For LeClaire, Iowa, distiller Ryan Burchett, it all begins on the farm.
“We get about a pound and a half of grain per bottle, so when you stop and think of it that way, forty, fifty cents of grain is going into a bottle of vodka,” said Burchett.
Corn, wheat, barley and rye all go into making alcohol at the Mississippi River Distilling Company. When it all comes from local farms, rising grain futures mean rising costs.
“The pricing is set by the market moving forward, and so people are expecting that there’s going to be a shortage of corn this year, so the price goes up,” said Burchett.
The good news for shoppers? The price of vodka, gin and bourbon will likely stay the same. Burchett admits, though, that the hike is a concern.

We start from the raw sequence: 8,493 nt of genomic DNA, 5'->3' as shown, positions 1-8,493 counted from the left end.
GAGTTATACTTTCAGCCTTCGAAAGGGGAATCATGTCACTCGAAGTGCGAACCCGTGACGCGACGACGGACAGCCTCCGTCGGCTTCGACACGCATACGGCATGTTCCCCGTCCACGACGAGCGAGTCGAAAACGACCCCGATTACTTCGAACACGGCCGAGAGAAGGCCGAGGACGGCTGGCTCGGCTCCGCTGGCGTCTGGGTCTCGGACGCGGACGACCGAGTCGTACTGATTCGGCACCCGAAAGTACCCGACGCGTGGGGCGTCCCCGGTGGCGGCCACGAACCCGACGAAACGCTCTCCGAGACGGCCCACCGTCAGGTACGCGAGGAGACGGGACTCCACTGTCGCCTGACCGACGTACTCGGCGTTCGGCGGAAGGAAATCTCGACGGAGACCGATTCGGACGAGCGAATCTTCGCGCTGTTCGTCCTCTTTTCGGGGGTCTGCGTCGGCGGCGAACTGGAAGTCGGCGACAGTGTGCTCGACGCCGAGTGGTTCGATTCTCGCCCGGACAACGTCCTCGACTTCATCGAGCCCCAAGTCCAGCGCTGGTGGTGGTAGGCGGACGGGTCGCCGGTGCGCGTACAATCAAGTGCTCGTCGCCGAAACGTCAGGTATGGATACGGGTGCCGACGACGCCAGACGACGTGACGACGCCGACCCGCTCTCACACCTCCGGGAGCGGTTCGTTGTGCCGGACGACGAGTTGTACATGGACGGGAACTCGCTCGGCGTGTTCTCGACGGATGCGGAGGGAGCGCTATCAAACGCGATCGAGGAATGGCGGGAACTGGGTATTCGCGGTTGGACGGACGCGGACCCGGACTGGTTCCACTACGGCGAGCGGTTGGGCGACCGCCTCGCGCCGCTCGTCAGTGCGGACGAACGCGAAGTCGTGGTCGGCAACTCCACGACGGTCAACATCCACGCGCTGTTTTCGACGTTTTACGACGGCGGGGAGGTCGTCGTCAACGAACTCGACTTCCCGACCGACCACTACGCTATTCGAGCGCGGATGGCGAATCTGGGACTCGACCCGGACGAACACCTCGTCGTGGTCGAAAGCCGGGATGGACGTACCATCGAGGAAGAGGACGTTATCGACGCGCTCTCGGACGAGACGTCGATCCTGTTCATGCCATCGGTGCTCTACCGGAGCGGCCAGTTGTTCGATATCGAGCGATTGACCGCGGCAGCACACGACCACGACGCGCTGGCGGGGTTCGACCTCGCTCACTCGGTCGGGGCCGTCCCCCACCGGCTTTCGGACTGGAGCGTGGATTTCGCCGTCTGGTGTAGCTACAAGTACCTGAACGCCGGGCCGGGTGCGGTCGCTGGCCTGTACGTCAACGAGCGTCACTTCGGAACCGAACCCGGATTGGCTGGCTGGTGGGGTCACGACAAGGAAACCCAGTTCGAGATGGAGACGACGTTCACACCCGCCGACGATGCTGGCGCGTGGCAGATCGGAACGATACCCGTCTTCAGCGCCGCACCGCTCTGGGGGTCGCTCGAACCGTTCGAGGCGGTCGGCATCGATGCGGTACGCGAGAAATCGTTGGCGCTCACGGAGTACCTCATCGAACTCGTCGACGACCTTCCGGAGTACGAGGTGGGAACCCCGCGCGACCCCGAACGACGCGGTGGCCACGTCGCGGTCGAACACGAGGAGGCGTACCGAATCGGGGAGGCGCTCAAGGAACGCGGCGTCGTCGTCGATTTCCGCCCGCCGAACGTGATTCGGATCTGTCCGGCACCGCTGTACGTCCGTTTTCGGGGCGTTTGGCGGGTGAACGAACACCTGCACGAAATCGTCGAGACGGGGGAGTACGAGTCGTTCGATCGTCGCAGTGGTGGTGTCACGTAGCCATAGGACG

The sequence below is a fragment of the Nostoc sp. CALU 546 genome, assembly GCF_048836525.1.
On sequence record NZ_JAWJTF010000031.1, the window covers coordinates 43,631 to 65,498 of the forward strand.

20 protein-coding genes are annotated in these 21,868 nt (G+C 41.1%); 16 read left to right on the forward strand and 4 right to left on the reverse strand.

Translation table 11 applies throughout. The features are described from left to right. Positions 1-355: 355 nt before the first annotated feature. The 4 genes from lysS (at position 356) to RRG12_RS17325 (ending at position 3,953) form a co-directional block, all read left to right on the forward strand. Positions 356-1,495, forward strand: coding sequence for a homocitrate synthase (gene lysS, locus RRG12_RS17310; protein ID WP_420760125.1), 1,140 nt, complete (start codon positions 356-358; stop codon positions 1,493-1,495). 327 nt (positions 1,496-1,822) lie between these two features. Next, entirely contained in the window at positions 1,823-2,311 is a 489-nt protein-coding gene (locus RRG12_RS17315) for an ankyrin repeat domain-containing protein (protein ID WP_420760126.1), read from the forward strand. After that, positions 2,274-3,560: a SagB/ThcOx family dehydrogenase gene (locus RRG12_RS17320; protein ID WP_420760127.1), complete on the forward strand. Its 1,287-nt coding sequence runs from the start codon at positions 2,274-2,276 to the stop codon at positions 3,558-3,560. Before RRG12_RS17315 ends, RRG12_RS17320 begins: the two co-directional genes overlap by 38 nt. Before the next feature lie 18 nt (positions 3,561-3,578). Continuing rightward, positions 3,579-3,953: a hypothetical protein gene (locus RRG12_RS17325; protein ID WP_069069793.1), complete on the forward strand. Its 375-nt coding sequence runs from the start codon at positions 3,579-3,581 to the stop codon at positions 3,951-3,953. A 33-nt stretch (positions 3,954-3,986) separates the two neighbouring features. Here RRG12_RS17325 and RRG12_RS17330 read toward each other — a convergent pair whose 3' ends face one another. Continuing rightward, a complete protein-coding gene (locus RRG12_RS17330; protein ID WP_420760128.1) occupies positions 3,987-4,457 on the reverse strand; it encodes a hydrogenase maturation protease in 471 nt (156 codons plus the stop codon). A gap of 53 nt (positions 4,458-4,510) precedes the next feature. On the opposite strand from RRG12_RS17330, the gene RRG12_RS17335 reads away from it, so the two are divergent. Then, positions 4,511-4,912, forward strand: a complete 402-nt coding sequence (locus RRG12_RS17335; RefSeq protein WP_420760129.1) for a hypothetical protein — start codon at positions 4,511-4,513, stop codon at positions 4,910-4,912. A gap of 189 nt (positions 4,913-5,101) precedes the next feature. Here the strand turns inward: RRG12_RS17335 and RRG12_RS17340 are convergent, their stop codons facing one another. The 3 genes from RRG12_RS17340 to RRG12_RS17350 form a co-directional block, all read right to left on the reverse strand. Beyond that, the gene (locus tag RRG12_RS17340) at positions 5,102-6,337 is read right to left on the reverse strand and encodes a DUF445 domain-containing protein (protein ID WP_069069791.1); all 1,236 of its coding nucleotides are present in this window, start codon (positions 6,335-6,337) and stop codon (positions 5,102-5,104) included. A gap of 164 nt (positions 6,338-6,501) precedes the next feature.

“It makes a difference when something changes 25 percent in a short period of time. Certainly looking at what’s going on around here, it’s not something that’s gonna go down anytime soon.”
So like local farmers, Burchett and area distillers will keep their eyes on the sky.
“It’s the corn that’s really at a critical juncture here for us, and if they don’t see some decent rain here, within the next couple weeks, it’s really at a critical juncture,” Burchett said.